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tl;dr Why was the question of the gunshot wound received by Childers never included in his hearing?

I'm referring to the film titled Rules of Engagement, released in 2000 and starring Samuel L. Jackson and Tommy Lee Jones.

Synopsis

The film revolves around the order given by Lt. Terry Childers (Jackson) to his Marine Expeditionary Unit to open fire on a group of civilians who are demonstrating outside the US embassy in Yemen. The unit follows the order and (somewhat reluctantly) opens fire on the demonstrators, killing and wounding scores of apparently unarmed civilians. Lt. Childers is subsequently court-martialed for his order to open fire on the crowd. During the attack, the unit identify and engage several enemy positions, particularly snipers, in adjacent buildings.

Scene

While trying to retrieve the American flag from the roof, Childers and some of his unit come under enemy fire and become pinned down. While Childers has his back to the wall, he is shot through the upper chest/shoulder by a single round that could only have originated from the crowd below. The round enters his back and exits high on his upper-right torso, possibly from the shoulder.

Question

Why was the question of the gunshot wound received by Childers never included in his hearing?

It would have been relatively easy to get collaborating testimony about his location and position at the exact time of the shooting from the remainder of the unit, who were eye-witnesses. It also would have been fairly easy to identify where the shooter must have been standing using forensic and scientific substantiation, given the trajectory of the bullet through Childers' body (entry vs exit wounds).

How come the gunshot wound was never raised in the trial?

Why It Matters

The court martial seeks to determine whether or not Lt. Childers' order to open fire on the crowd was lawful or not, by being conducted in accordance with the NATO Rules of Engagement in a combat situation.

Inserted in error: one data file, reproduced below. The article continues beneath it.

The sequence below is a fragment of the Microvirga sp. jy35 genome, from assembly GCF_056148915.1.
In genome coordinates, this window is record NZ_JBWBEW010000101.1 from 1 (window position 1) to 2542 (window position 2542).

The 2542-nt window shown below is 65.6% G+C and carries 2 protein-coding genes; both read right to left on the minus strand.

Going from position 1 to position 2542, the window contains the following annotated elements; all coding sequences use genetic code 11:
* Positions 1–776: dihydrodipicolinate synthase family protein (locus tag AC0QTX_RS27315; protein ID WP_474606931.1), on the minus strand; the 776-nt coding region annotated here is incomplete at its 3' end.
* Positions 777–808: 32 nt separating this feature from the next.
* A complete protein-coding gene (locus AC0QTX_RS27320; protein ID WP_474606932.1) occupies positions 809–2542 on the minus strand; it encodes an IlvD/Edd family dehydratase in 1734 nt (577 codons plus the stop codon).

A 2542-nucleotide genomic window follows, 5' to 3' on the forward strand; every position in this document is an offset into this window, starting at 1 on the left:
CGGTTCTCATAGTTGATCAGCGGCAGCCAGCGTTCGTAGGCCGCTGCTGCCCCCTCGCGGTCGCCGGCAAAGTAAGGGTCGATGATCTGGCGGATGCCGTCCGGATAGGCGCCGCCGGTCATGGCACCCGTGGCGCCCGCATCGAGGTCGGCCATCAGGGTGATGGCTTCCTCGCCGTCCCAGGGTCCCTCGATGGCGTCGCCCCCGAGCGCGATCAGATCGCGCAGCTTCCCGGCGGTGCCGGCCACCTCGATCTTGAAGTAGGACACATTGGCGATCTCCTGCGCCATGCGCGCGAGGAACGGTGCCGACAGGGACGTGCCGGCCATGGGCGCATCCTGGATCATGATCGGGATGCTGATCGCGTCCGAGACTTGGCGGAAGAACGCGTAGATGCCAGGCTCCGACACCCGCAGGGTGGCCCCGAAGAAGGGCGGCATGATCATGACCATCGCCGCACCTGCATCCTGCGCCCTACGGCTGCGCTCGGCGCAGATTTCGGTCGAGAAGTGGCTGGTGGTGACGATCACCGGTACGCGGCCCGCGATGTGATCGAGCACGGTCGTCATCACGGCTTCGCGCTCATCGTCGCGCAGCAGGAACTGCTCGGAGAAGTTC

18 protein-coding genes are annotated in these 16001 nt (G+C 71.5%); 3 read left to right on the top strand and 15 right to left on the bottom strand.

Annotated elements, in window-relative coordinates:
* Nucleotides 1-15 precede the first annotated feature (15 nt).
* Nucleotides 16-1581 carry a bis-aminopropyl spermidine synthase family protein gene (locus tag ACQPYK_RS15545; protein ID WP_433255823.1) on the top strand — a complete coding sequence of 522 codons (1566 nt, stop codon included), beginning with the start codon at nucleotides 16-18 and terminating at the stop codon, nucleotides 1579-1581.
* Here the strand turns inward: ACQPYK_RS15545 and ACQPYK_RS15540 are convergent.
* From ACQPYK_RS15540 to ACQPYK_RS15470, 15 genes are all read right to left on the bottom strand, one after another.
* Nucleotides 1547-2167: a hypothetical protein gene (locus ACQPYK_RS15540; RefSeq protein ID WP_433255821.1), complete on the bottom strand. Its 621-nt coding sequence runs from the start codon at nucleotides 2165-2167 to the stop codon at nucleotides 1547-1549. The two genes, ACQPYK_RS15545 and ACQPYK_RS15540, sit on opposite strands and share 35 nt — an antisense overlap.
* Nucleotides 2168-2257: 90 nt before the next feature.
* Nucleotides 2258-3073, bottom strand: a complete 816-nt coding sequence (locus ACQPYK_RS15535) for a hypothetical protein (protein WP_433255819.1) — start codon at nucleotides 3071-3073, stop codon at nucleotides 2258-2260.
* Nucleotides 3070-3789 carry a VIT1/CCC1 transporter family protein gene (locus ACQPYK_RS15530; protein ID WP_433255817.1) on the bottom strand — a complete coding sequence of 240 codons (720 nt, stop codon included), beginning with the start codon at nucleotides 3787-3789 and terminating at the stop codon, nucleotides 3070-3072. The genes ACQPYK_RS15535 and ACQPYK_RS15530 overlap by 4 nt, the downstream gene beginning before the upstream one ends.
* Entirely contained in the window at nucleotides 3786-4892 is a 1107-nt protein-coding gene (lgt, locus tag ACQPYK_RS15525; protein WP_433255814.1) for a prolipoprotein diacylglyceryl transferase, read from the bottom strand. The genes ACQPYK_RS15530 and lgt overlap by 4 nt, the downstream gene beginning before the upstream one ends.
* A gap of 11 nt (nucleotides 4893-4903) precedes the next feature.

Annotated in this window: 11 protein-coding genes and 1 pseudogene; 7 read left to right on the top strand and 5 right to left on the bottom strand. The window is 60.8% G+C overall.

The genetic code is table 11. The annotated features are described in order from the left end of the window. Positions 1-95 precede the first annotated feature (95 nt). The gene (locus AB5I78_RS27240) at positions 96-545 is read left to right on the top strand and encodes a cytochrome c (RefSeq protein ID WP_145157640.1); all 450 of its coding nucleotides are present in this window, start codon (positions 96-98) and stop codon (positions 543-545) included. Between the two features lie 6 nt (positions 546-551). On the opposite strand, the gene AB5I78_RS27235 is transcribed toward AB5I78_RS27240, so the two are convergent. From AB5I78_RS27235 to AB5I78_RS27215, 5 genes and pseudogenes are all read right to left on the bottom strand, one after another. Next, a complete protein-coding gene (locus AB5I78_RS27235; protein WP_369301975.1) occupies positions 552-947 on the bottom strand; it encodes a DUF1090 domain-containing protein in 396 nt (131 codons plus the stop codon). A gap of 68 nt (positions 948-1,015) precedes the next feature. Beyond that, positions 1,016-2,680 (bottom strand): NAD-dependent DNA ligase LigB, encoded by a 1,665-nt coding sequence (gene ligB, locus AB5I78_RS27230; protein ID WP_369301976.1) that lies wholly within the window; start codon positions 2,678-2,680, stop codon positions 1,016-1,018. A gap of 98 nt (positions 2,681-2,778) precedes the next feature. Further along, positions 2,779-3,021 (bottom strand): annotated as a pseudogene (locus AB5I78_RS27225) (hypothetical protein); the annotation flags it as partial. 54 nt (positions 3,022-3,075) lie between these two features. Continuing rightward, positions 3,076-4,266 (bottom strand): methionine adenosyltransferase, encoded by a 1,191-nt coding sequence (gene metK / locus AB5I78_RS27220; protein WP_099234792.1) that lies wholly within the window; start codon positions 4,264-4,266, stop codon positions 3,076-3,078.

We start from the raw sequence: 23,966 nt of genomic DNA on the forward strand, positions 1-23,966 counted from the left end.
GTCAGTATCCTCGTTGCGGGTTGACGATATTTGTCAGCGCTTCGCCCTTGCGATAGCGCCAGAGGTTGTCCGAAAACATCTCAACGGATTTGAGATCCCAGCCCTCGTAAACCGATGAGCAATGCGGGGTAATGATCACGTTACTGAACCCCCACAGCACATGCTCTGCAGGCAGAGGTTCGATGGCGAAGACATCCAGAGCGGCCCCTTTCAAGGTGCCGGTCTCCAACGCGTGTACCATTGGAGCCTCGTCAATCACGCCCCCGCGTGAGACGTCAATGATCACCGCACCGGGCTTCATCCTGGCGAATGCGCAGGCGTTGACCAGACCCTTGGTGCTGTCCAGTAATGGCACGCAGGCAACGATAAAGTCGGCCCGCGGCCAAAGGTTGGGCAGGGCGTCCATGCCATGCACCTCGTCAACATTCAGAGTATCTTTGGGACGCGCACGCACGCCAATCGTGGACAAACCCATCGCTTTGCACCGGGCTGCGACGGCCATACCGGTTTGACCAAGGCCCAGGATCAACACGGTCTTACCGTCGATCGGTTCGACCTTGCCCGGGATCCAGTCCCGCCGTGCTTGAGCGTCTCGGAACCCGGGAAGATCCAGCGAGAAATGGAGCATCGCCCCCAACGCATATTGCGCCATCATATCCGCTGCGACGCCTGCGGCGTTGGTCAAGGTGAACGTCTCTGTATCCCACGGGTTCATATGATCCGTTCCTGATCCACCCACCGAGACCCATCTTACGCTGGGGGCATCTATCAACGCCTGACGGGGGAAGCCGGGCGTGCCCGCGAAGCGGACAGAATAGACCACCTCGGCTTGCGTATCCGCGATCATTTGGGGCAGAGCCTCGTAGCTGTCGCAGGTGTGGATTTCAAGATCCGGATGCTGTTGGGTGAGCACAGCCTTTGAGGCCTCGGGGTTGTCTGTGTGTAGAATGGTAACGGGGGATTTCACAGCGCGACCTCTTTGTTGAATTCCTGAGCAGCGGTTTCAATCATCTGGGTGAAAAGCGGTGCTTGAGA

The evidence of the origin of the gunshot would have provided a very strong case for Lt. Childers' acquittal.

  • +1: Welcome to the site. This is a great first question. Hopefully you get the answer you want soon. – Andrew Martin Nov 27 '14 at 23:28
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I don't think any crucial evidence was missed, as I have to disagree with your premise. I've rewatched the scene in question. Childers is shot around the 28:20 mark in the film and it clearly shows the shooter is a machine gunner on the opposite roof top, not the crowd. I took a screenshot of the moment I refer to:

enter image description here

You can clearly see the shooter is on the same level as Childers, on the opposite roof. You can watch the scene in question yourself (the video will auto started at the relevant location). As you'll already know, the video is quite bloody, so be prepared:

The movie revolved around whether there were shooters in the crowd and, if not, was Childers justified in opening fire into them? As there was never any doubt that there were shooters on the roof opposite, his injury wouldn't change anything at his trial.

  • You are of course correct Andrew. With the explanation, it's plain to see that the inference is that the shot originated from the assault rifle position in an adjacent building, thanks! – Jongosi Nov 27 '14 at 23:53

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